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Gaza civilian deaths risk for Israel


February 19. 2013 6:05PM
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GAZA CITY, Gaza Strip — An Israeli missile ripped through a two-story home in a residential area of Gaza City on Sunday, killing at least 11 civilians, including four young children and an 81-year-old woman, in the single deadliest attack of Israel's offensive against Islamic militants.


The bloodshed was likely to raise pressure on Israel to end the fighting, even as it pledged to intensify the offensive by striking the homes of wanted militants. High numbers of civilian casualties in an offensive four years ago led to fierce criticism and condemnation of Israel.


In all, 73 Palestinians, including 37 civilians, have been killed in the five-day onslaught. Three Israeli civilians have also died from Palestinian rocket fire.


President Barack Obama said he was in touch with players across the region in hopes of halting the fighting, while also warning of the risks of Israel expanding its air assault into a ground war.


We're going to have to see what kind of progress we can make in the next 24, 36, 48 hours, Obama said during a visit in Thailand.


On the ground, there were no signs of any letup in the fighting as Israel announced it was widening the offensive to target the military commanders of the ruling Hamas group.


The Israeli military carried out dozens of airstrikes throughout the day, and naval forces bombarded targets along Gaza's Mediterranean coast. Many of the attacks focused on homes where militant leaders or weapons were believed to be hidden.


Palestinian militants continued to barrage Israel with rockets, firing more than 100 on Sunday, and setting off air raid sirens across the southern part of the country. Some 40 rockets were intercepted by Israel's U.S.-financed Iron Dome rocket-defense system, including two that targeted the metropolis of Tel Aviv. At least 10 Israelis were wounded by shrapnel.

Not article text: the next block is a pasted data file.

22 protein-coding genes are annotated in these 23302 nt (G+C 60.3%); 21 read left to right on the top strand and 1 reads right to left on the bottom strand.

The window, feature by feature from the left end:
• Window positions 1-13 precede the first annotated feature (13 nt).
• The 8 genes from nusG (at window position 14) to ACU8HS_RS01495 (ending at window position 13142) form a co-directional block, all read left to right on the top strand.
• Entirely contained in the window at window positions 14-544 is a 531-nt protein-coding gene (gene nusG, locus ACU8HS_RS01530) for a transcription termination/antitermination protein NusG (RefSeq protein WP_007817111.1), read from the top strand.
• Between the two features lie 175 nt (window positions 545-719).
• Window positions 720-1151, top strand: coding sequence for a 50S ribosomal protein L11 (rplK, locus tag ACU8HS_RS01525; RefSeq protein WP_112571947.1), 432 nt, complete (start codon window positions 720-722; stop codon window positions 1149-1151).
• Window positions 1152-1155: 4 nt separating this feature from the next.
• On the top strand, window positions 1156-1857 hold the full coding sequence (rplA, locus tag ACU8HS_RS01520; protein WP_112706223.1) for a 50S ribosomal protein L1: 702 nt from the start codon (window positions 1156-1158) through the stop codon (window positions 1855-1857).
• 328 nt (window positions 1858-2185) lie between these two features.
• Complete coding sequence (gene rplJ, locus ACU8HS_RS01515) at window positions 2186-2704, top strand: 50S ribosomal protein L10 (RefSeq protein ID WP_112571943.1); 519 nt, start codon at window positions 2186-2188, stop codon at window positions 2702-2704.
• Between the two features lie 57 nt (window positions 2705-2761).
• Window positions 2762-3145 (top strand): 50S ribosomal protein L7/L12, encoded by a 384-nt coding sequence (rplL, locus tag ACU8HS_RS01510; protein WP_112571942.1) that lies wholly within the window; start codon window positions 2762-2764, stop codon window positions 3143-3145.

Israel's decision to step up its attacks in Gaza marked a new and risky phase of the operation, given the likelihood of civilian casualties in the densely populated territory of 1.6 million Palestinians. Israel launched the offensive Wednesday in what it said was an effort to end months of intensifying rocket fire from the Hamas-ruled Gaza Strip.


In the day's deadliest violence, the Israeli navy fired at a home where it said a top wanted militant was hiding. The missile struck the home of the Daloo family in Gaza City, reducing the structure to rubble.


Frantic rescuers, bolstered by bulldozers, pulled the limp bodies of children from the ruins of the house, including a toddler and a 5-year-old, as survivors and bystanders screamed in grief. Later, the bodies of the children were laid out in the morgue of Gaza City's Shifa Hospital.


Among the 11 dead were four small children and five women, including an 81-year-old, Gaza health official Ashraf al-Kidra said.


More than a dozen homes of Hamas commanders or families linked to Hamas were struck on Sunday. Though most were empty — their inhabitants having fled to shelter — at least three had families in them. Al-Kidra said 20 of 27 people killed Sunday were civilians, mostly women and children.


Sami Abu Zuhri, a Hamas spokesman, said that the Israeli people will pay the price for the killing of civilians.


Israel sought to place the blame on militants, saying they were intentionally operating in places inhabited by civilians. The military has released videos and images of what it says are militants firing rockets from mosques, schools and public buildings.


Hamas is using the Gaza population as human shields, said Brig. Gen. Yoav Mordechai, the chief Israeli spokesman. They are exploiting crowded residential urban areas.


The prospect of mounting civilian casualties could change the momentum of Israel's operation.




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